Consequences of not hitting these goals needed to be outlined for both sides i.e. Joe Bloggs doesn’t get the promotion if falling short and the company X must promote if hitting or exceeding goals. Within 3 months you will have reached your goals (if you don’t then focus on getting training on where you fell short and do the same again – all planned and time lined). At this point they have no choice but to honour the agreement or break it. If honoured, break out the champagne. If not, then you now have the ethical and moral high ground to look elsewhere. What happens after that is clearly up to you still (which is a good thing). If you get offered elsewhere and counter offered then of course you could accept it. The good thing is here; you wouldn’t lose the loyalty bonus or ethical standing as they broke their promise first.

However, my aside at this point would be that you are too good for this company. You know you have gone above and beyond, been pro-active, and even implemented a career progression plan for them which they then broke a promise on. So if I was you and the company had rescinded on such a professional, clear plan of action that I had brought to the table, I would know whatever the short term benefits of the counter offer, long term the company did not have a belief or value system that I could happily work within and my career would be better off elsewhere.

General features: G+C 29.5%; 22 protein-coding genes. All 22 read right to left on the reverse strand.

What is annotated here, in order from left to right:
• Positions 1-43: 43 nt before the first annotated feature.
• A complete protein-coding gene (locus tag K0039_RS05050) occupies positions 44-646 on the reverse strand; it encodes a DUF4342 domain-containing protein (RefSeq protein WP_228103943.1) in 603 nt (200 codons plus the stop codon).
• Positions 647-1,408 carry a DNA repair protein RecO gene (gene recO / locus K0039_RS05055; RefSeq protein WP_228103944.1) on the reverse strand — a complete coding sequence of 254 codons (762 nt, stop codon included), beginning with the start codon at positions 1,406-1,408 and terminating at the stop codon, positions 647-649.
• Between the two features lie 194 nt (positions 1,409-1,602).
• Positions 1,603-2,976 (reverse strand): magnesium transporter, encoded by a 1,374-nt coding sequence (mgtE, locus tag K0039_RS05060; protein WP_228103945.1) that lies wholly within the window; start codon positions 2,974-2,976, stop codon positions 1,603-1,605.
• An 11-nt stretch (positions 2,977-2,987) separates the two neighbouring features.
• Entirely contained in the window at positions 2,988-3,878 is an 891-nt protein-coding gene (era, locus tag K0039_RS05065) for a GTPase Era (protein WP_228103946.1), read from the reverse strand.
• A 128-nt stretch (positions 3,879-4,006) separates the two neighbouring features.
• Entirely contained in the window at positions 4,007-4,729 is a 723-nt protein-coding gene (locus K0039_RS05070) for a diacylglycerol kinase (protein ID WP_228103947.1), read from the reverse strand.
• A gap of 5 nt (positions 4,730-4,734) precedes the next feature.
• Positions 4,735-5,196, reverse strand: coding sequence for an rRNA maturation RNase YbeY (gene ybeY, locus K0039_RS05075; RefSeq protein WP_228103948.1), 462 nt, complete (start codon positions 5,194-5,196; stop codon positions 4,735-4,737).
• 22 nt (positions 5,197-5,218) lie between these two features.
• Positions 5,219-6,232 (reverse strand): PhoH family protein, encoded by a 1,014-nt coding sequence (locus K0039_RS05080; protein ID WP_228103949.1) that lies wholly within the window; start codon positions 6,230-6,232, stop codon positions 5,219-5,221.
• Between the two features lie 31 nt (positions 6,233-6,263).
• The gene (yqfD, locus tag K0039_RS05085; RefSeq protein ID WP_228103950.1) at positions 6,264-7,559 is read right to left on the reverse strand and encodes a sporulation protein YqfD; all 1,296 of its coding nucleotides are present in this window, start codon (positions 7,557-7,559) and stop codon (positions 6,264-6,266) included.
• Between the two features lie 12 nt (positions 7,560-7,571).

My advice to candidates would be to always do it like this, in a professional and planned way. The other route is way too unplanned, emotive, risky and potentially career damaging.

Talent Strategy – a must for business now and for the future

Talent Strategy – a must for business now and for the future

One of the things that still baffles me in today’s market is the disconnect between CEO’s listing Talent as their number one pain point and priority and the lack of directional strategy advice being fed into them.